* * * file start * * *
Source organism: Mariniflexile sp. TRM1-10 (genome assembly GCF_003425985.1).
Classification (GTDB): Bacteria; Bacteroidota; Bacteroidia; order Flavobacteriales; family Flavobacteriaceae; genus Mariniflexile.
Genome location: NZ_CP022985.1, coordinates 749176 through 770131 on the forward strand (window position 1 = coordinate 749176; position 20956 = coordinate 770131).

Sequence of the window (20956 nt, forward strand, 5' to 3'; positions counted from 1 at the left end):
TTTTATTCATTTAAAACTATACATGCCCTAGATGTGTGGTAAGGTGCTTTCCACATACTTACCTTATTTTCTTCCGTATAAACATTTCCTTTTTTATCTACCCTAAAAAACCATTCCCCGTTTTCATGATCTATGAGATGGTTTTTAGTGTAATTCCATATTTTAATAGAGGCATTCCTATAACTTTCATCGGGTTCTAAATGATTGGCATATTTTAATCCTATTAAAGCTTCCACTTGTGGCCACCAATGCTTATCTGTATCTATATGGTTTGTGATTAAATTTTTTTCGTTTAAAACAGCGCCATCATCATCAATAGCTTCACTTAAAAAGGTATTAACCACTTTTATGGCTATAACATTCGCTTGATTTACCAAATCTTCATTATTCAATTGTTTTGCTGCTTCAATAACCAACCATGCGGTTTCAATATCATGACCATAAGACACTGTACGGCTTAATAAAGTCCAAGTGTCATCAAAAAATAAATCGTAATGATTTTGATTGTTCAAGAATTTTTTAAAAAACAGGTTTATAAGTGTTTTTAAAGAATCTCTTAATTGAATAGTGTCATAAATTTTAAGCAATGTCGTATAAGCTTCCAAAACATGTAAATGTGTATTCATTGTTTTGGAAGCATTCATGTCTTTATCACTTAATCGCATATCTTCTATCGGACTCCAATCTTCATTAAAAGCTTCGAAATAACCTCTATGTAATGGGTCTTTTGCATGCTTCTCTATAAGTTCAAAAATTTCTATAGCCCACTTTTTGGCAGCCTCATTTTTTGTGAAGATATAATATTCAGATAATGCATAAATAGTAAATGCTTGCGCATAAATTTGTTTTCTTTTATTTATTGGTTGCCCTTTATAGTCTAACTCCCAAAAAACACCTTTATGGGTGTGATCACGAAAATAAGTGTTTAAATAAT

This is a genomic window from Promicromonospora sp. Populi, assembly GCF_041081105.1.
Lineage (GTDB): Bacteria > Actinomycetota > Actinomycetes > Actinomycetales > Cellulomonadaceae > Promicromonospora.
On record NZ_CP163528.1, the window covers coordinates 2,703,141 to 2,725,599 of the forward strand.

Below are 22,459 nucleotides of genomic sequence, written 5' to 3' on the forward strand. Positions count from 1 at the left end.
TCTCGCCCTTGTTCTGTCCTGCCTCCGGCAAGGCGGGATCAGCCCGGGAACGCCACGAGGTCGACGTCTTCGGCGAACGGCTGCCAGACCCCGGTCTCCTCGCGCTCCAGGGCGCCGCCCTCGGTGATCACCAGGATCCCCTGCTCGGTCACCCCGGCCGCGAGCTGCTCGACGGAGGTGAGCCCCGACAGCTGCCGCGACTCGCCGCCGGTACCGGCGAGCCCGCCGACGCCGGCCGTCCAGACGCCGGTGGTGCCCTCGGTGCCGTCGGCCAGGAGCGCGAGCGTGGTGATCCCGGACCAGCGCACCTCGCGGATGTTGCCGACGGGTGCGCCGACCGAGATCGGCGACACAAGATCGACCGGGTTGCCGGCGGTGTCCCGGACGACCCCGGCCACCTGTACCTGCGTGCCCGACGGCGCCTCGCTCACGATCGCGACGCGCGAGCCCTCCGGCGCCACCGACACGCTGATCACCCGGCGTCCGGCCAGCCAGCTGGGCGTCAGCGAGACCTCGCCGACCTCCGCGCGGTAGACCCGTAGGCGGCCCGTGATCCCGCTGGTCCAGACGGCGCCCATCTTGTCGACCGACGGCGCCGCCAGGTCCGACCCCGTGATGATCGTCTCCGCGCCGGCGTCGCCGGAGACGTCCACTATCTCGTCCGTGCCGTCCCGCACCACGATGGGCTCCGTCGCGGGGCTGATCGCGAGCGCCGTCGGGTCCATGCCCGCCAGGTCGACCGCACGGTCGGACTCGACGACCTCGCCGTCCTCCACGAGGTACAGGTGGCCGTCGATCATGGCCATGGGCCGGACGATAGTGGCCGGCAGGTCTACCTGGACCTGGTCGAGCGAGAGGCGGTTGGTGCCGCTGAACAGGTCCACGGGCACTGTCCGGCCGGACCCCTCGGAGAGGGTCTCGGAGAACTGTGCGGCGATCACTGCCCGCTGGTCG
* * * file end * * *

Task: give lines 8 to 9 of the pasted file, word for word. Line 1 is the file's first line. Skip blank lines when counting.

On record NZ_CP163528.1, the window covers coordinates 2,703,141 to 2,725,599 of the forward strand.

Below are 22,459 nucleotides of genomic sequence, written 5' to 3' on the forward strand. Positions count from 1 at the left end.